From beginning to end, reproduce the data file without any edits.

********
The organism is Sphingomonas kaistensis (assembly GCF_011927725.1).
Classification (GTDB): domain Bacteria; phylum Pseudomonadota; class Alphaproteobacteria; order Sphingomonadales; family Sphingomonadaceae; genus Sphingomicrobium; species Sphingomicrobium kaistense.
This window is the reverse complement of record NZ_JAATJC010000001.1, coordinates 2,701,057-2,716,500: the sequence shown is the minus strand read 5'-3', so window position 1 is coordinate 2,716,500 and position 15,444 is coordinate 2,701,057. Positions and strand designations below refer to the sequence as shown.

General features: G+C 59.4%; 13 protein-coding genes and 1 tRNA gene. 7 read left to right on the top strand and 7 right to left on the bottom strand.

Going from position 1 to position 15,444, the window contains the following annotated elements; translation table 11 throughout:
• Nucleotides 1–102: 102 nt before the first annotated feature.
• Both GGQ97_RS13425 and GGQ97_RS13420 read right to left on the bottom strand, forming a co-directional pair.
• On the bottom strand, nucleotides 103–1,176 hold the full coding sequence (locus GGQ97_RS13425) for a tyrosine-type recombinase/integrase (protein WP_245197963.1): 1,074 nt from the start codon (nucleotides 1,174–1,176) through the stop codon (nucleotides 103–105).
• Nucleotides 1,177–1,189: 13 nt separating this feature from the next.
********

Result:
The organism is Sphingomonas kaistensis (assembly GCF_011927725.1).
Classification (GTDB): domain Bacteria; phylum Pseudomonadota; class Alphaproteobacteria; order Sphingomonadales; family Sphingomonadaceae; genus Sphingomicrobium; species Sphingomicrobium kaistense.
This window is the reverse complement of record NZ_JAATJC010000001.1, coordinates 2,701,057-2,716,500: the sequence shown is the minus strand read 5'-3', so window position 1 is coordinate 2,716,500 and position 15,444 is coordinate 2,701,057. Positions and strand designations below refer to the sequence as shown.

General features: G+C 59.4%; 13 protein-coding genes and 1 tRNA gene. 7 read left to right on the top strand and 7 right to left on the bottom strand.

Going from position 1 to position 15,444, the window contains the following annotated elements; translation table 11 throughout:
• Nucleotides 1–102: 102 nt before the first annotated feature.
• Both GGQ97_RS13425 and GGQ97_RS13420 read right to left on the bottom strand, forming a co-directional pair.
• On the bottom strand, nucleotides 103–1,176 hold the full coding sequence (locus GGQ97_RS13425) for a tyrosine-type recombinase/integrase (protein WP_245197963.1): 1,074 nt from the start codon (nucleotides 1,174–1,176) through the stop codon (nucleotides 103–105).
• Nucleotides 1,177–1,189: 13 nt separating this feature from the next.